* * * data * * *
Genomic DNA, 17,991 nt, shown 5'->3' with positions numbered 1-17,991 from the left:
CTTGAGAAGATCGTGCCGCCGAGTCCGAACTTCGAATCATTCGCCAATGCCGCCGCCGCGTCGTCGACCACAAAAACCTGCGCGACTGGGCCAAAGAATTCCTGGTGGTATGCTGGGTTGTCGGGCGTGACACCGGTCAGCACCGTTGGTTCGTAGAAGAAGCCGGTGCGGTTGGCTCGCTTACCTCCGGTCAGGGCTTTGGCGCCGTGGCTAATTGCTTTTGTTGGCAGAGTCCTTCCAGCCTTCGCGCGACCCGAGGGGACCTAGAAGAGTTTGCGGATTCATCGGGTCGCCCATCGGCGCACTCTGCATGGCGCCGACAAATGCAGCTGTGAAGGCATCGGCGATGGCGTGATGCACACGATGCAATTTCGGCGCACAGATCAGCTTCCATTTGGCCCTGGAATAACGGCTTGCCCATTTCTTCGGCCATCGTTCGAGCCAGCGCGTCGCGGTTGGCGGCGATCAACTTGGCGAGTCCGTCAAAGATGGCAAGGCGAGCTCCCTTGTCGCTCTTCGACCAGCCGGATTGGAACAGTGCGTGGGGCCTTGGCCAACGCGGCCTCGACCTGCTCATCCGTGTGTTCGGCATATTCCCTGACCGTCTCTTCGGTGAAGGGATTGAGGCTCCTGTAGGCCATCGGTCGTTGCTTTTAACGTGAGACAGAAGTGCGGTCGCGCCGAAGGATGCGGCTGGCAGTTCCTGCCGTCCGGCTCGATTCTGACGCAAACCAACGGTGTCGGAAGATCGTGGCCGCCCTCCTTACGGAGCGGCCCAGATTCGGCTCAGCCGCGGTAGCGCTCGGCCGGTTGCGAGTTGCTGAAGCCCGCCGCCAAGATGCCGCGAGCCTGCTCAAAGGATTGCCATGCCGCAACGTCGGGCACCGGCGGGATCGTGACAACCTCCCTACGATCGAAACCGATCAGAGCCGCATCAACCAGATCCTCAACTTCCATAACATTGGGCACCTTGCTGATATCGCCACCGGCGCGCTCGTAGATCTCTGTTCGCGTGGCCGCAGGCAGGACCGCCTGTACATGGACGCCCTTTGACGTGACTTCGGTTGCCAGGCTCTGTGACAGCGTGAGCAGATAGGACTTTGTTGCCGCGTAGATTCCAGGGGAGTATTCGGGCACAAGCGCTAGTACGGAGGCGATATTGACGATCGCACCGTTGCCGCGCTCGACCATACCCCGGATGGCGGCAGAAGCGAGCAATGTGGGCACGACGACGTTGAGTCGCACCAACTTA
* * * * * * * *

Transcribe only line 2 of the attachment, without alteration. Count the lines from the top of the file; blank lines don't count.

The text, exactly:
CTTGAGAAGATCGTGCCGCCGAGTCCGAACTTCGAATCATTCGCCAATGCCGCCGCCGCGTCGTCGACCACAAAAACCTGCGCGACTGGGCCAAAGAATTCCTGGTGGTATGCTGGGTTGTCGGGCGTGACACCGGTCAGCACCGTTGGTTCGTAGAAGAAGCCGGTGCGGTTGGCTCGCTTACCTCCGGTCAGGGCTTTGGCGCCGTGGCTAATTGCTTTTGTTGGCAGAGTCCTTCCAGCCTTCGCGCGACCCGAGGGGACCTAGAAGAGTTTGCGGATTCATCGGGTCGCCCATCGGCGCACTCTGCATGGCGCCGACAAATGCAGCTGTGAAGGCATCGGCGATGGCGTGATGCACACGATGCAATTTCGGCGCACAGATCAGCTTCCATTTGGCCCTGGAATAACGGCTTGCCCATTTCTTCGGCCATCGTTCGAGCCAGCGCGTCGCGGTTGGCGGCGATCAACTTGGCGAGTCCGTCAAAGATGGCAAGGCGAGCTCCCTTGTCGCTCTTCGACCAGCCGGATTGGAACAGTGCGTGGGGCCTTGGCCAACGCGGCCTCGACCTGCTCATCCGTGTGTTCGGCATATTCCCTGACCGTCTCTTCGGTGAAGGGATTGAGGCTCCTGTAGGCCATCGGTCGTTGCTTTTAACGTGAGACAGAAGTGCGGTCGCGCCGAAGGATGCGGCTGGCAGTTCCTGCCGTCCGGCTCGATTCTGACGCAAACCAACGGTGTCGGAAGATCGTGGCCGCCCTCCTTACGGAGCGGCCCAGATTCGGCTCAGCCGCGGTAGCGCTCGGCCGGTTGCGAGTTGCTGAAGCCCGCCGCCAAGATGCCGCGAGCCTGCTCAAAGGATTGCCATGCCGCAACGTCGGGCACCGGCGGGATCGTGACAACCTCCCTACGATCGAAACCGATCAGAGCCGCATCAACCAGATCCTCAACTTCCATAACATTGGGCACCTTGCTGATATCGCCACCGGCGCGCTCGTAGATCTCTGTTCGCGTGGCCGCAGGCAGGACCGCCTGTACATGGACGCCCTTTGACGTGACTTCGGTTGCCAGGCTCTGTGACAGCGTGAGCAGATAGGACTTTGTTGCCGCGTAGATTCCAGGGGAGTATTCGGGCACAAGCGCTAGTACGGAGGCGATATTGACGATCGCACCGTTGCCGCGCTCGACCATACCCCGGATGGCGGCAGAAGCGAGCAATGTGGGCACGACGACGTTGAGTCGCACCAACTTA